In THE LAND OF CRANES, one of Aida Salazar’s award-winning and acclaimed novels in verse, nine year old Betita is the daughter of immigrants who have sought refuge in California after fleeing cartel wars in Mexico. They are building a new life for themselves in America, when her beloved Papi is arrested by ICE (Immigration and Customs Enforcement). Now Betita and her pregnant mother are left behind on their own. And soon, they, too are detained and sent to a camp along with other asylum seekers. Although they are forced to live in horrible conditions, and to live with terrifying uncertainty about the future, Betita finds a way to bring the incarcerated people in the camp together: through art.
In the excerpt below, we see the way different children and adults express themselves, as captured by a few poetic lines and a description of a drawing they’ve each created. It’s a powerful piece that shows how art enables people to express their different viewpoints about a shared experience:
They Draw and Spell
Carlos draws a boxy superhero with lightning bolts for hands.
Super Electric has arrived to knock down the bad guys.
Yanela draws a girl flying over a field of flowers.
When I am a crane, no one can hurt me.
Josefina draws a woman reaching for three children on the other side of a fence.
The day they took my children, I died inside.
Ellie draws a girl standing by the seashore, holding a smaller boy’s hand.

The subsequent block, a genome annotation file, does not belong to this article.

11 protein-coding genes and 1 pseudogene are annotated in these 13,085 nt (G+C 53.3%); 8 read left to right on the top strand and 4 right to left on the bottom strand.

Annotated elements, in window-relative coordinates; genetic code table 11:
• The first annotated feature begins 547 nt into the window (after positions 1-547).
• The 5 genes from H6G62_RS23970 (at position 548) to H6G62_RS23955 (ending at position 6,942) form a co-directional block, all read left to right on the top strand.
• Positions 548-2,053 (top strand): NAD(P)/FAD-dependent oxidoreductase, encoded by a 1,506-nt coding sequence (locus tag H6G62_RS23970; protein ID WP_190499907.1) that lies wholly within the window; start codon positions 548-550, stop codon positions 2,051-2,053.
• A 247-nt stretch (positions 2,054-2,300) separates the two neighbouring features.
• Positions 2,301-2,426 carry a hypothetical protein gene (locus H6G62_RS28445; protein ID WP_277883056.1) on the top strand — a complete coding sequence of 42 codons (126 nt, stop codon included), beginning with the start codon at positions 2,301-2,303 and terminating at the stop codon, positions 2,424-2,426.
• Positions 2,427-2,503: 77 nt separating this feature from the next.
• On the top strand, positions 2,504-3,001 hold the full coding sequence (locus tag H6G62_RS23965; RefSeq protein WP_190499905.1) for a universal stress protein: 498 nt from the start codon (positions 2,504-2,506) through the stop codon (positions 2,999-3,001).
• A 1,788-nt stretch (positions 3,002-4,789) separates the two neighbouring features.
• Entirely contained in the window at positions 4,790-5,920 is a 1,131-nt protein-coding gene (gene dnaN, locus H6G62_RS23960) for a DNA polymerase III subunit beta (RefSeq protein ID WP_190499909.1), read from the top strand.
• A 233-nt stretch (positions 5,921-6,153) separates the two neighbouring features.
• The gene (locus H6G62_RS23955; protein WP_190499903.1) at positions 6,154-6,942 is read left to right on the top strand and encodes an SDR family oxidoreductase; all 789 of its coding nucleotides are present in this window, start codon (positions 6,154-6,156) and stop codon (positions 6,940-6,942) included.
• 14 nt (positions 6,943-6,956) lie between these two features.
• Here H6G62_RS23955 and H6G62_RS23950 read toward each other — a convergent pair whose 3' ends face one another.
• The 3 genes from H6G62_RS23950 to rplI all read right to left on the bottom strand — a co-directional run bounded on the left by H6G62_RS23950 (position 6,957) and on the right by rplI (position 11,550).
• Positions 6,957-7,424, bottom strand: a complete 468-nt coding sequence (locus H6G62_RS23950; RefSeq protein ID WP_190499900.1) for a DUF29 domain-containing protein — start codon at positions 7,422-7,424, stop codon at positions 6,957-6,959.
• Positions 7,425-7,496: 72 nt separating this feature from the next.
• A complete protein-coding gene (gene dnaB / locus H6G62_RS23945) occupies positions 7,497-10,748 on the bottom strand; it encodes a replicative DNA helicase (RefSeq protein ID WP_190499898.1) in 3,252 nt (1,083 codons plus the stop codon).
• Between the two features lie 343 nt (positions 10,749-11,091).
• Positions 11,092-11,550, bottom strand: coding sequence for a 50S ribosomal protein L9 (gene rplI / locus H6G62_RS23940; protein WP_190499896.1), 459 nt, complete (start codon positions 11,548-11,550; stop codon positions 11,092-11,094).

My little brother is gone because we were too poor to buy him medicine.
He was my best friend.
Ellie’s mom draws a crying woman holding a child in her arms.
If I could hold you one more time, my boy, if I could hold you.
This poem not only conveys emotion powerfully, it also provides an insight both into the shared sorrow as well as the unique circumstances and the personalities of each character who is speaking. I love to teach it. Just from the words, we can tell who is an adult and who isn’t: the children preserve an innocence, a sense of trust and hope that hasn’t yet given way to utter despair. We also glimpse each person’s soul by their choice of words. For instance, Yanela is a poet – she has been hurt and yet she uses metaphor to transcend her pain, by envisioning herself as a flying crane. Re-read the excerpt – or better still, the entire poem (and the entire book)! As you read the poem again, make notes on how the use of words and images provides insights into each character.
Now, imagine a group of kids (or young adults) who are brought together by some shared experience. Maybe they are friends, maybe not; maybe the shared experience is traumatic, maybe it’s trivial. Think about how each character would describe this experience, and how their choice of words (or images, or both) reflects who they are.